"Ocean Potion Sandcastles in the Sun Tour" Sandcastle Building Tips from Sand Guys
Ocean Potion sun care is kicking off the 2013 "Ocean Potion Sandcastles in the Sun Tour" to promote sun safety. Moms with active families use Ocean Potion so they can feel confident about sun protection while making memories in the sun. Professional sand sculptors Rusty Croft and Kirk Rademaker, known as the Sand Guys, will teach parents and kids how to build simple sandcastles as the Tour visits beaches and festivals from April - September 2013. For the full schedule, visit Ocean Potion Tour Locations.
Here are the Sand Guys' tips for building sandcastles in the sun. From sea creatures to mermaids - let your imagination be the inspiration for your designs!
1. Protect Your Skin
The most important tool in the sandcastle toolbox is sunscreen. Use sunscreen, wear a hat, drink water and your day at the beach will be much more fun.
Bring two buckets to the beach, one for sand and one for seawater.
3. Carving Tools
Raid the kitchen drawer for carving tools. Use a butter knife for slicing, a spoon for scooping out windows, spoons and forks for adding different textures. Alternating textures between smooth and rough will make your sculptures pop.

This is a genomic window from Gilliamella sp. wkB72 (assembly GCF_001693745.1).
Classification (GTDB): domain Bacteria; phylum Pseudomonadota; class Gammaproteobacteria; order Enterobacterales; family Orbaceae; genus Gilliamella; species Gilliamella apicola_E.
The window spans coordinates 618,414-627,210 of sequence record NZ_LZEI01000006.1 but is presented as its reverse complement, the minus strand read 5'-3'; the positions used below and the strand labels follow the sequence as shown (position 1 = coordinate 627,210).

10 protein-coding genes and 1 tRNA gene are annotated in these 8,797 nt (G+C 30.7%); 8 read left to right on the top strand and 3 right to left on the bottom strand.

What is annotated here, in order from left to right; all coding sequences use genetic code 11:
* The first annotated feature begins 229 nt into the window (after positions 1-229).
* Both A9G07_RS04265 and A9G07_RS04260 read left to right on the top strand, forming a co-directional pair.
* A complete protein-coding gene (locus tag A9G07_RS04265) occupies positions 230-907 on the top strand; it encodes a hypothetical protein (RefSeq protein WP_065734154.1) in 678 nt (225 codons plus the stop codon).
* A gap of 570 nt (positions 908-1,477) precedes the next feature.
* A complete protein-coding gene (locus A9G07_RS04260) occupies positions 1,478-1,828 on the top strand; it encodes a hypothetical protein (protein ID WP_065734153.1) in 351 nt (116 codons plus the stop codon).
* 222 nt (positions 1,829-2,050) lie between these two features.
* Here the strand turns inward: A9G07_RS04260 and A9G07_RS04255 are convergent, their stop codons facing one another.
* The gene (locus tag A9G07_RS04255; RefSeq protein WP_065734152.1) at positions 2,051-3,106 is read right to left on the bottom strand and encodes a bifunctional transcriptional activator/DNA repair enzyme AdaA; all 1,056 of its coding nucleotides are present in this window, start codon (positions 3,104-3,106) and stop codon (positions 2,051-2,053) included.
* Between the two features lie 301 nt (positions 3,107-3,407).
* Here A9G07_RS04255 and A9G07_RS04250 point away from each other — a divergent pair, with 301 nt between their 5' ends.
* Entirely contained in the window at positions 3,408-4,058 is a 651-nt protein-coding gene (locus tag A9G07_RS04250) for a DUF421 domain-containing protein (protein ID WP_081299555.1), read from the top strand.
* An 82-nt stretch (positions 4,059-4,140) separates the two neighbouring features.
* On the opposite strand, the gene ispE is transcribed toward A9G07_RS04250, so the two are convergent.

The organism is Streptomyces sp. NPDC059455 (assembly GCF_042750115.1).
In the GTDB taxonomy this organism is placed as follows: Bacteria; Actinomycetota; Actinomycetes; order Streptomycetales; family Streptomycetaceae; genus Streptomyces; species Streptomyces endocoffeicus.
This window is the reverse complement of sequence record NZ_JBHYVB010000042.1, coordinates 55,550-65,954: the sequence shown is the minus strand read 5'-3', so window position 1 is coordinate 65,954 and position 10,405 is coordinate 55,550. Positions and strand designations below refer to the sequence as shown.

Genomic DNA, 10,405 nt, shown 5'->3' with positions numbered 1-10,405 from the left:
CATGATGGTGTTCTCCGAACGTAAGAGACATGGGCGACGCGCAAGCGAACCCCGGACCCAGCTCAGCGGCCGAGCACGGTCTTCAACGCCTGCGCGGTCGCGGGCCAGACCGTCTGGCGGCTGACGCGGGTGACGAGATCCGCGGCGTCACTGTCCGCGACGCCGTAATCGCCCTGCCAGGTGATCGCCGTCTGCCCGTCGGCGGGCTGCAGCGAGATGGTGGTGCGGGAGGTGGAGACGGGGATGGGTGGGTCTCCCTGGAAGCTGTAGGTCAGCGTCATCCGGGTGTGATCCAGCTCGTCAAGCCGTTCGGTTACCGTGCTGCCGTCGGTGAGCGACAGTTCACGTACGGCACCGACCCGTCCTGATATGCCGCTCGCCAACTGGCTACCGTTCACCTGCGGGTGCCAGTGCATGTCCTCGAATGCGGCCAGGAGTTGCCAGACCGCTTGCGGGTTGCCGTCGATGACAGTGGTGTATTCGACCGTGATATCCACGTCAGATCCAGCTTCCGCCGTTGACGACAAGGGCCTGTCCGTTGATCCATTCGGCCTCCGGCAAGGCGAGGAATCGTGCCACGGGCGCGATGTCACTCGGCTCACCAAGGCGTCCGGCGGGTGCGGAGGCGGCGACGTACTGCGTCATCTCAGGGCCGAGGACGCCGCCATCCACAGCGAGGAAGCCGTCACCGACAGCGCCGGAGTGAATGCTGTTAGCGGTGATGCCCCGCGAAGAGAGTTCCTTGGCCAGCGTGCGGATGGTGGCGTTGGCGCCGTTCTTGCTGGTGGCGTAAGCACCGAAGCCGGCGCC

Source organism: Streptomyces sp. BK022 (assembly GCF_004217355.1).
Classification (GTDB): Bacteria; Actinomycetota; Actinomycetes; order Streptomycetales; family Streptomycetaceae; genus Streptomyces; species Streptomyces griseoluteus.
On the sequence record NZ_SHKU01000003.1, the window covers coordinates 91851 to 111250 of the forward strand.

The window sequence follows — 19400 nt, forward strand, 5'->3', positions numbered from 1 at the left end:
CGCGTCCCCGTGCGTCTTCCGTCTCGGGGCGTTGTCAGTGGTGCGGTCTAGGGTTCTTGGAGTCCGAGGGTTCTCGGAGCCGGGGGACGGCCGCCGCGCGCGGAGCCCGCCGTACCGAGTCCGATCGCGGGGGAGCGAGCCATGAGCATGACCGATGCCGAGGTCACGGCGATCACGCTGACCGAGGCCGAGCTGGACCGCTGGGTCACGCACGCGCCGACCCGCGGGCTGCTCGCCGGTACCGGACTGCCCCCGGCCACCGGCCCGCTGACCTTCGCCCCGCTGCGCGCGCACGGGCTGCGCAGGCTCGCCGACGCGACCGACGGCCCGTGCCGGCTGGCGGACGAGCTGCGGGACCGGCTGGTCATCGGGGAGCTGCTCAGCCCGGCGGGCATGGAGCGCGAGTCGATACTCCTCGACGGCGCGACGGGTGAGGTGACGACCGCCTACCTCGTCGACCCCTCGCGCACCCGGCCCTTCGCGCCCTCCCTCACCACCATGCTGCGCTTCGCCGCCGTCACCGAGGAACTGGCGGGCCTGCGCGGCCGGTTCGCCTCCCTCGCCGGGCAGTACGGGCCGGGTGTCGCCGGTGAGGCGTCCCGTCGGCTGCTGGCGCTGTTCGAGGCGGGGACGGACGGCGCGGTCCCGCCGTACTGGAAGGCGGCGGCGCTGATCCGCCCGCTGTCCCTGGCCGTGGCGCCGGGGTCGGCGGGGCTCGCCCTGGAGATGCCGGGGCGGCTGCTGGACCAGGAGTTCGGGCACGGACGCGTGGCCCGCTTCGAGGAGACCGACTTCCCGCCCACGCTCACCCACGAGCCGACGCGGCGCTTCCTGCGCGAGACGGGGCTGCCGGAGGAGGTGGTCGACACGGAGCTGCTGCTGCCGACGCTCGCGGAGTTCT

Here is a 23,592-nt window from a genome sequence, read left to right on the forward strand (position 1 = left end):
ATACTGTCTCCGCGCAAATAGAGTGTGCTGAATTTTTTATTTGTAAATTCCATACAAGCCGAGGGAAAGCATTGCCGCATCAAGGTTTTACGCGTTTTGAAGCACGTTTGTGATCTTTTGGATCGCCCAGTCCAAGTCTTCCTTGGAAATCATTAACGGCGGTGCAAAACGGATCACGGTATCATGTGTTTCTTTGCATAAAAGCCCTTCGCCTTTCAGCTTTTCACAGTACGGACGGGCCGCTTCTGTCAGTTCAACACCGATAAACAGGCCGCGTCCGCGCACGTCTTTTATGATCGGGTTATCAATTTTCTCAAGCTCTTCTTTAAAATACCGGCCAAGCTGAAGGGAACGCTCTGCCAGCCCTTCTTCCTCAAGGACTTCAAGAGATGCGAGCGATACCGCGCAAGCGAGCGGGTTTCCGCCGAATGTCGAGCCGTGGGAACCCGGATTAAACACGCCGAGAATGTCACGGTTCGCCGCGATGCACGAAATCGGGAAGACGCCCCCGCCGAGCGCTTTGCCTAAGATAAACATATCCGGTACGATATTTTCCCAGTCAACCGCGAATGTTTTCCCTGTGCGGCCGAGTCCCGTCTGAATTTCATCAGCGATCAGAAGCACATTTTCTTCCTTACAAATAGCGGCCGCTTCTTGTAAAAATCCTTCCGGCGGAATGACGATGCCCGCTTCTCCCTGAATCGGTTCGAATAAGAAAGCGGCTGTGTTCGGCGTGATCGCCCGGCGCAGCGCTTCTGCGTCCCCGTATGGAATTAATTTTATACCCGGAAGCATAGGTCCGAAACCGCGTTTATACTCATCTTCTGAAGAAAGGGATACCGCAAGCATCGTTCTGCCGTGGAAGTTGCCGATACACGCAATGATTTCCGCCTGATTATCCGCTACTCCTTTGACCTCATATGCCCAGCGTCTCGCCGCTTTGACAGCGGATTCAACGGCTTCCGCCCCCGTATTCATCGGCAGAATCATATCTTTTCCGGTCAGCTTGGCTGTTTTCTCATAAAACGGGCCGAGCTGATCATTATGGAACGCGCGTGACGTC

A straw is the sand sculptor's secret weapon! Use it to blow the crumbs out of your deepest cuts like windows and face details. This will provide a clean professional look. Use a paint brush or feather duster to wipe away excess sand.
4. The Foundation
A five-gallon bucket with the bottom cut out is a fast and easy way to make the foundation for your castle. Place the larger end of the bucket down on the sand. Fill it halfway with equal parts sand and water. Shake the bucket vigorously for 10 seconds. The water will filter through and compact the sand. Repeat this process for the top half of the bucket. Don't worry if it gets a little soggy at the top. As soon as the water disappears, pull the bucket off. You might have to tug it to break it loose. The sand should be nicely compacted into the shape of a five-gallon bucket and ready for carving.
This process is not very scientific, so have fun with it. Don't worry about the ratio of sand to water...too much water is just enough. Consider that you might have to do it a few times to get the hang of it.
5. Importing and Carving
Add small cubes, triangles and peaks to your castle through a process called "importing". Cut shapes out of a wet patch of sand next to your castle, gently pick them up and place them on your sculpture. This is easier and always looks better than carving them in place.
Good sandcastles look even better when carved with lots of towers and stairs.
6. Work Top to Bottom
ALWAYS start at the top, finishing details as you go, and work down. This way extra sand from details carved at the top will not fall and spoil the bottom of the sculpture.
7. Have Fun
Sandcastles aren't supposed to last, so if something breaks before you are finished, just rebuild it. Remember to take lots of pictures and have fun. The more fun you have while building your sandcastle, the better it will look!